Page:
Right, dude. What I did know then was if you cut out of work on a Friday afternoon, about one PM, but leave your monitor on so people will think you’re still working, and that you’ve just stepped away from your desk for a moment, you’re gonna get caught and fired–which is what eventually happened to The King of Bullshit.
What is the point of this rant?
For a long time one of my mantras has been, “Don’t believe the hype.” When someone starts going on about anything with a certain amount of hyperbole, it’s always best to turned a jaundiced eye to their comments. I’ve done the same thing in the past, but I’ve gotten better about throwing things out there without thinking about where it sits on the Hype Meter.
Hype also works against you at times. I’m trying to break into the writing business in a full-time way, everyone knows that. Problem is, breaking into the writing business is a tough thing to do. It takes a butt-load of work, and the payoff may be very slow in coming.
It also seems that there’s something printed every week that is there to remind us that, not only is it a hard thing to break into, it’s getting harder. It’s a big, hard, uphill battle, and everything is stacked against you–or so it seems. It’s like the Hype Machine goes out of its way to knock your ass into the dirt, then stand over you laughing its evil laugh as you grovel.
Not a lot of fun, let me tell you.
So more than a few people just give the hell up, often going out screaming on Facebook that they’ve HAD IT, that they AREN’T WRITING ANYMORE, and that their DREAM IS OVER! (Or is that “ovar”? I can never get that one right.)
I’ve said it before: the only one who kills your dreams is you. Not that guy over there, not that publisher who gave you stink eye, not The King of Bullshit who knows things, and if only he could tell you . . .
The best way to combat hype is with facts, and when someone gives you shit, hit back with the facts. And I mean well founded, researched facts, not the sort of facts you’re going to find on Fox “News” any particular minute of the day. Someone says you suck as a writer? Get others to read your manuscript, see what they say. One house rejects you? Send out the story again. People don’t like your idea? Screw them: it’s yours! Who asked them anyway?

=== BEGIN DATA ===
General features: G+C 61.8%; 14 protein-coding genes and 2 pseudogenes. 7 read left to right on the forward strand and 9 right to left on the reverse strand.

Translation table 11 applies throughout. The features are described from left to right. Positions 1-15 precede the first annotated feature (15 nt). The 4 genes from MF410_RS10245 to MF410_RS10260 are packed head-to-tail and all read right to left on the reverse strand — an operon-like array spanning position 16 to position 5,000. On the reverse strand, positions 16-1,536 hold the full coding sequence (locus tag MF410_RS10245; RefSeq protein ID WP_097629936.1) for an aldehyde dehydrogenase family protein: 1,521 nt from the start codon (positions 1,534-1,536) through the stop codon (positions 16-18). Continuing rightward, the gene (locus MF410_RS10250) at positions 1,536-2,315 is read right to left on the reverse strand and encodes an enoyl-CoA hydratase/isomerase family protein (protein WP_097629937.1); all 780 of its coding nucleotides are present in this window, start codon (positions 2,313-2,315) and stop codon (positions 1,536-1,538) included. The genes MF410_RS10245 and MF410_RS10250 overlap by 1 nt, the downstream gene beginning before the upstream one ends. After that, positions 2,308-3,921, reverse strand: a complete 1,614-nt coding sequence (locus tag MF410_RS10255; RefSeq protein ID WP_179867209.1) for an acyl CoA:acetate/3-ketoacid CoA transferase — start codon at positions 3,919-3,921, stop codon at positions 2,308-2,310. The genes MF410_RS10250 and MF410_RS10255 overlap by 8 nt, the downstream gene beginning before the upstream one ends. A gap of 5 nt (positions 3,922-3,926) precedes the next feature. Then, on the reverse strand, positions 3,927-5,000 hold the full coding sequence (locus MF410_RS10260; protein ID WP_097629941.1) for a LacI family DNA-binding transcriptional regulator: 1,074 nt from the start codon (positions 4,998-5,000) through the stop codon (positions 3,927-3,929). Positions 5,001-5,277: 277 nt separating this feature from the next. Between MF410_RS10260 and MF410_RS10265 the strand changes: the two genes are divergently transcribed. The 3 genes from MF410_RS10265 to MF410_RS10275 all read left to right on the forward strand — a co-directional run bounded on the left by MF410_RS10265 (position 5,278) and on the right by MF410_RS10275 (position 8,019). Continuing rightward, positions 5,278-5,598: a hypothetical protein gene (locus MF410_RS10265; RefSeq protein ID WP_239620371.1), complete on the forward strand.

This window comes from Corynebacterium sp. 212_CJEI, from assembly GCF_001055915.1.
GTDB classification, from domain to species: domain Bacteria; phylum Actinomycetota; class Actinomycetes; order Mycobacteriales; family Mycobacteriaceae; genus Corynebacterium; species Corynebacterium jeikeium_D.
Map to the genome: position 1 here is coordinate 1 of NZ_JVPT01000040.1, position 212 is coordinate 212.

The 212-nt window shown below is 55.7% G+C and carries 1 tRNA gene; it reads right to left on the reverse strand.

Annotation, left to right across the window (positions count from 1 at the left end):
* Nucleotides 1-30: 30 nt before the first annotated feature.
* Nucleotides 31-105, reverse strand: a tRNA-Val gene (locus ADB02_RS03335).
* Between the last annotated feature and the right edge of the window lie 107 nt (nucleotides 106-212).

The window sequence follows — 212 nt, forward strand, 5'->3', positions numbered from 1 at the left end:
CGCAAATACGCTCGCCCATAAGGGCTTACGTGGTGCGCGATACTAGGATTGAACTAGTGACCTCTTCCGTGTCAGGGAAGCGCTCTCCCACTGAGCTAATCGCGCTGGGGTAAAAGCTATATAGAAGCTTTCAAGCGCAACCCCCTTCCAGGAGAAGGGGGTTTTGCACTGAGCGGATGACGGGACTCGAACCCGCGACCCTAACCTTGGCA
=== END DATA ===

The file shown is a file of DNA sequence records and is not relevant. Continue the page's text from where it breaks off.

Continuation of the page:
Hype is never your friend, so you shouldn’t ever let it bother you. I know that’s not possible, because we’re not automatons, we’re people, and our feelings get twisted by others who have the facts, who know things. Only thing to do is get into your research, keep working, and keep writing. If it’s going to happen, it will.
As for The King of Bullshit . . . I’m sure he’d dead by now, as he was in his late fifties back in ’85, and the dude wasn’t in the best of health then. If he’s not dead, it’s even money he’s some cranky old man missing everything cool while he bitches about all the people who don’t know what he knows.
Here’s one thing I do know, dude. There’s been a bit of research done on your Ramjet since you told me this story almost thirty years ago, and what did scientist find? That the Bussard Ramjet is affected by drag caused by the interstellar medium. (Don’t ever let anyone tell you space is empty, ‘kay?) That means it has a top speed, which is . . .
Twelve percent the speed of light.
That means in a flat out run to Alpha Centauri, the sorta closest star to us, your ship that’s going to spend five hundred years exploring the galaxy will get there in . . . 36 years, give or take a few months to get up to speed; longer if you decide to slow down and take a look. I’m pretty good with math, and I know twelve percent the speed of light does not allow relativity to raise its ugly head, so time dilation does not come into play.
I’m not bad with math, so let me see: if this crew was, say, 35 when they left Earth, that would mean when they get to the closest star they’ll be . . . add six, carry the one . . . at least 71, maybe 72. Which means when they come back they’ll be . . . add nothing, carry the nothing . . . dead.
Wasn’t it nice of me to share my top secret knowledge with you?